As with most noir, the central protagonist in The Big Sleep is a hard-boiled detective, who knows how to get the job done, all the while exhibiting traditionally macho and masculine qualities. Humphrey Bogart as Philip Marlowe is the quintessential example of this. He is nearly always wearing a fedora cocked at a slight angle, smoking cigarettes, and drinking heavily, an outlaw who works for the good of society. His apartment and his offices are stark, Spartan rooms, far from the reach of a more aesthetic feminine touch. He is the consummate lone wolf and bachelor, sporting a trench coat and flirting with every woman in sight. Additionally, Humphrey Bogart's face itself is a kind of craggy marvel of masculine no-nonsense. While he tries on expressivity at times, it is always sarcastic, and his neutral expression is either seriously straight-faced, or knowingly smirking. Philip Marlowe is the image of a kind of stereotypical mid-century American masculinity, all virile gristle and no-nonsense ruggedness.
Nymphomania & Uncontrolled Sexuality
In the book, Carmen Sternwood is beyond all question a highly sexed nymphomaniac, but a film made in the 1940s had to comply with a conservative Hays Code, and could hardly be faithful to such a description. Still, Hawks managed to include many aesthetic hints at the compulsive darkness behind Carmen's sexuality. Carmen is introduced to both Marlowe and the viewer in a highly provocative outfit: extremely high shorts that look more like a skirt and showcase her long legs. Additionally, she coquettishly adjusts her hair, bites her thumb, and flirts outrageously with the middle-aged Marlowe. She is a walking pin-up, completely indiscreet and unmeasured in her sensual gestures, which does a lot to show her pathologically proportioned erotic desires. The collective imagery of Carmen provides a fairly accurate portrait of the wayward girl, who was more explicitly described in the novel.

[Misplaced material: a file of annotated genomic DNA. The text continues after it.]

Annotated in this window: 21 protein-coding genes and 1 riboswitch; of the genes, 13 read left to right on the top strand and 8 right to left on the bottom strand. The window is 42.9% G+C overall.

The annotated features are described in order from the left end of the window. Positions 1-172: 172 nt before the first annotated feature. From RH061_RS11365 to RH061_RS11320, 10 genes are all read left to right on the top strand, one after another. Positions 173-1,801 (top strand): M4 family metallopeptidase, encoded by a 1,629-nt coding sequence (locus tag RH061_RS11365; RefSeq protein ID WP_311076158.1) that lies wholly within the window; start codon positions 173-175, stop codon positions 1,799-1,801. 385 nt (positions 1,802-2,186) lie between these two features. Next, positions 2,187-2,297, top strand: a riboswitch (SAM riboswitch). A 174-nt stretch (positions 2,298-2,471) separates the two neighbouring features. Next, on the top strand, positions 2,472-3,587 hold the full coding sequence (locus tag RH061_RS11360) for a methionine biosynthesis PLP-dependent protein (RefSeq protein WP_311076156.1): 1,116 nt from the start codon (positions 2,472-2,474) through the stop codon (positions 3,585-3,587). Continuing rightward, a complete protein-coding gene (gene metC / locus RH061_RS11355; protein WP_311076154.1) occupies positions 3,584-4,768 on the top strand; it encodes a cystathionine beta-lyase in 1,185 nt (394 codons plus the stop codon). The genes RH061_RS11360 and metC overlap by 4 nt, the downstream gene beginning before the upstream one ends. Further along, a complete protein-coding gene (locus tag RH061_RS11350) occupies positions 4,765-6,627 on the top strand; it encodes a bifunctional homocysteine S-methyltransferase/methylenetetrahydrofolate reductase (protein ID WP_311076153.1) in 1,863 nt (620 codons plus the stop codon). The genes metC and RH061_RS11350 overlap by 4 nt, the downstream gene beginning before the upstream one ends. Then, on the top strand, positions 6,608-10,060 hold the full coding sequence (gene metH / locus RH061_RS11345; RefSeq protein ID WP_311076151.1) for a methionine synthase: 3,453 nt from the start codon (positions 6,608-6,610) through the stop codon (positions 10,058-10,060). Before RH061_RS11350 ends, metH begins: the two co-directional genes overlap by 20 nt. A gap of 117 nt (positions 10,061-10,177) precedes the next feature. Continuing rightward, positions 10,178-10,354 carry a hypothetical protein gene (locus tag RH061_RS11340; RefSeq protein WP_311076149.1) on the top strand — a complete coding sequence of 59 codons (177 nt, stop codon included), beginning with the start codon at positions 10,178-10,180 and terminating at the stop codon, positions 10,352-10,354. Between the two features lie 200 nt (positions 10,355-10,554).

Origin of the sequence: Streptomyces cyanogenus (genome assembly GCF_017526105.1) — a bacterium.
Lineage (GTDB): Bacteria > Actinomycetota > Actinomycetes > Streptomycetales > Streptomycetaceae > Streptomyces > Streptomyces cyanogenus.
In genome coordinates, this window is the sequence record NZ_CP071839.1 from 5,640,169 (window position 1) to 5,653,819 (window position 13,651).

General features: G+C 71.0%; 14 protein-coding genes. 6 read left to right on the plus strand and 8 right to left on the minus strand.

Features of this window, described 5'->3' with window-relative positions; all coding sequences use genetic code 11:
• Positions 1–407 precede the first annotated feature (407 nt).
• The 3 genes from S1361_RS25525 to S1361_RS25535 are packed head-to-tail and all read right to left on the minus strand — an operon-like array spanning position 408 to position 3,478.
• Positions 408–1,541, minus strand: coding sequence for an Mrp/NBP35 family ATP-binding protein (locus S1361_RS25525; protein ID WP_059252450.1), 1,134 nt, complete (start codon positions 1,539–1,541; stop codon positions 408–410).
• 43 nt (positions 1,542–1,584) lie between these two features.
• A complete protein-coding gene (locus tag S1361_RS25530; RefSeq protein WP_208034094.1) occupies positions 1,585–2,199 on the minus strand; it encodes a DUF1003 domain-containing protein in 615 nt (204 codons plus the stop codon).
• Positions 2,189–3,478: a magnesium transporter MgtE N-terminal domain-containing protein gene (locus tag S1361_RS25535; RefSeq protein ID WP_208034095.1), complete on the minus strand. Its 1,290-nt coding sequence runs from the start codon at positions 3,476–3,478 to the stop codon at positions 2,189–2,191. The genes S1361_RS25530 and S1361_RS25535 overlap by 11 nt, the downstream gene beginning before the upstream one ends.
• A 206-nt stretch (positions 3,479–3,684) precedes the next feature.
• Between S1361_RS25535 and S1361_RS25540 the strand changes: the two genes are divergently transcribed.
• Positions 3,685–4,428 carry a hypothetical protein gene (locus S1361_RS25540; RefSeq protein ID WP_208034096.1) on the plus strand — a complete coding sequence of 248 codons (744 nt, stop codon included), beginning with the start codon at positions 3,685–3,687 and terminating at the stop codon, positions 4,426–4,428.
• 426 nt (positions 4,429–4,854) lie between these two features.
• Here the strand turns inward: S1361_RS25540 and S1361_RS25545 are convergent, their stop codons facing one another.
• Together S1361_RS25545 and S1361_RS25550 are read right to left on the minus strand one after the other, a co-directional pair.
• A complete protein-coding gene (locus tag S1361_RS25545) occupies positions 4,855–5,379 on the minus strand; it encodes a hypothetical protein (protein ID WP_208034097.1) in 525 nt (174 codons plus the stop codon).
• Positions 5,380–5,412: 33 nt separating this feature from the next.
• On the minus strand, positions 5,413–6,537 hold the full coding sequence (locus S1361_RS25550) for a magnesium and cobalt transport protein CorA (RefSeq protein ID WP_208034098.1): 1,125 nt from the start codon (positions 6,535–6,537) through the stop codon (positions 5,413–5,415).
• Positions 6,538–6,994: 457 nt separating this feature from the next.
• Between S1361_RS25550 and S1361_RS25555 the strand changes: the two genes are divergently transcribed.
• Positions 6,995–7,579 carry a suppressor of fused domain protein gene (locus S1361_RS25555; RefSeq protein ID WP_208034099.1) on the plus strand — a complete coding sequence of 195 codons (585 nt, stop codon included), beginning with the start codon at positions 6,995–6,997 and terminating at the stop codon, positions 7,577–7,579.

Shadows and Silhouettes
As in most noir, shadows and light are employed throughout to heighten suspense and add more mystery to the plot of the movie. When Marlowe arrives at Geiger's house, it is dark and he can hardly see anything, but waits in his car patiently for something to happen. A single light brightens the window of the house. When he follows the sound of the gunshot into the house, he finds the room dark and forbidding. A drugged Carmen sits in a chair in a robe, and it is clear that something not-so-savory has been taking place. The relative darkness of the house represents the darker morals of Geiger and his accomplices. Marlowe must "shine a light" on the truth of the matter.
Later, when Marlowe visits the room to get the information from Agnes, he hears Canino and Harry Jones arguing in the room, and hides behind a wall to listen in. There, he sees Jones in silhouette behind the wall being grilled by Canino. The shadows are theatrical and highlight that Marlowe is very close to the truth, but also distanced from it to some extent. He must hide out and listen in in order to discover what is actually going on. The silhouette represents his simultaneous proximity to and distance from the truth.
In the first scene of the film, Marlowe is led into a heated greenhouse at the Sternwood residence. The heat of the room keeps the old man, Sternwood, alive. While Sternwood spends time in the heat under the advisement of a doctor, it causes Marlowe to sweat profusely as he learns more about the mystery he is to solve. The contrast between General Sternwood, placidly wrapped in blankets in the heat, and Marlowe, who struggles to stay cool in the balmy environment, represents their distance from one another in society and the strange world that Marlowe will have to traverse. The greenhouse is where we learn the central premise of the film, and where we are tipped off to the unusual proportions of the story. The greenhouse itself is an eccentric environment—filled with a motley array of living things, vines, tropical flowers, and botanical oddities—foreshadowing the strange course of events that will take place.
The Big Sleep (1946 Film) Questions and Answers
The Question and Answer section for The Big Sleep (1946 Film) is a great
resource to ask questions, find answers, and discuss the novel.